When should I show up? Need to warm up?
I like to set up a competition day to arrive at the competition site at least 90 minutes before the start, but preferably 2 hours. It may seem like a long time, but often time flies when preparing for a competition, and there is little better for body and soul than being considered and calm until the start. The 2 hours I have from the time I usually attend, dress up in a competition uniform, pick up competition materials and attach them to a costume or bike, go over bikes and other equipment, make sure everything is completely clean, ensure that water bottles and gels are present, and start heating. It is a good rule of thumb that the warm-up becomes more important as the competitions get shorter, and the main reason for this is that in a quick match, there is less time for mistakes and poor performance, which can often be improved in the middle of competition when time allows. You start with 100% efficiency in a short time trial, and you want to end with 100% efficiency. It’s hard to do without warming up well. An example of a warm-up for a 30-minute race is a 45-60-minute ride in the area near the start, with a slow start with a steadily rising load and a few short runs to get blood in your feet and turn on the race spirit a bit.
What is the best thing to do in the competition itself?
The best time trial is cycled at 100% performance all the time. It’s easy to say, harder to explain and hardest to implement. When I talk about 100% efficiency, I mean that all potential energy, strength, and ability are drained and finished when you reach the finish line. No leftovers and no reserves that are not used in the competition itself. It’s not a big-time to do this over a 30-60 minute race, but these minutes seem to take an eternity once the race starts. The main mistake for people is to start with too much energy, even to start, and to be too tired in the second half, when more than half of the power is gone, but half of the race is still left. This means that you have to slow down at some point, and then you accumulate unnecessary time that you do not want to spend on the track. The race is about spending as little time as possible on the track, but you have to be aware of keeping a steady and tight load all the way. Start slowly, raising the bag to the point that you feel you can maintain for some time, and when you know it’s a short time later, increases the load even more, if possible, to finish in the shortest amount of time.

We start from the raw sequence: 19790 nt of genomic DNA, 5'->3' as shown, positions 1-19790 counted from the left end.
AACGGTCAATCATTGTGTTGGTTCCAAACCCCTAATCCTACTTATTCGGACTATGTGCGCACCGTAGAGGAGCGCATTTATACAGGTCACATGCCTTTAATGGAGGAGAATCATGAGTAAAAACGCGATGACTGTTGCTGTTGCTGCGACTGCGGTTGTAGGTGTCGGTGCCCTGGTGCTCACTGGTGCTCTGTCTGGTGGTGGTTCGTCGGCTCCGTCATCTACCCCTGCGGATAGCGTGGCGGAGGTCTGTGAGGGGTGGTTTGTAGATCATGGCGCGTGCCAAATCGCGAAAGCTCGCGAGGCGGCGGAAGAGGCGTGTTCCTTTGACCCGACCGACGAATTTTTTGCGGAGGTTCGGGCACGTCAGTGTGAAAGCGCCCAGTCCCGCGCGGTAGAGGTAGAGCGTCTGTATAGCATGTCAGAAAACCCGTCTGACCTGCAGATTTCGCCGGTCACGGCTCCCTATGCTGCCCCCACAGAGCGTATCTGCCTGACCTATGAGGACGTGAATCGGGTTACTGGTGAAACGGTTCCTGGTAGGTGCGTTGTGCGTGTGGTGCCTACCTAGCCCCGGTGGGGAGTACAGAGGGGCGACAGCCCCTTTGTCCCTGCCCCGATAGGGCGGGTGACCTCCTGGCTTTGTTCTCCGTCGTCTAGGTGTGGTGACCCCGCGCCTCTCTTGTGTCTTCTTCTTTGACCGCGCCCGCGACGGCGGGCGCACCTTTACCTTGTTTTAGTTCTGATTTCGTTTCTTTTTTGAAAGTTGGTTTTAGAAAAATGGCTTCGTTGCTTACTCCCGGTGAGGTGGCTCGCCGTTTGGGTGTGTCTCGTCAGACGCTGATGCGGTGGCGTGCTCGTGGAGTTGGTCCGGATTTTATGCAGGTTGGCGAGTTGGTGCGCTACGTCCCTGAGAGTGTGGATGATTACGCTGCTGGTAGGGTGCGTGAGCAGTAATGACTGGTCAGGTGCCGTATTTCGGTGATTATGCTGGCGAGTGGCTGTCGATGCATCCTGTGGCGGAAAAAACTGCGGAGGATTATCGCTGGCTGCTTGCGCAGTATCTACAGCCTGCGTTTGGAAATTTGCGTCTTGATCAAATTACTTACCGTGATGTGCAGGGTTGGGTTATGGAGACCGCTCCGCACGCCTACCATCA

The time trial is about competing with oneself, and for many, it is the most fun part of the sport. No one can hide from the next competitor or play tactically. You have to ride the fastest to win—a perfect ratio of challenge and simplicity.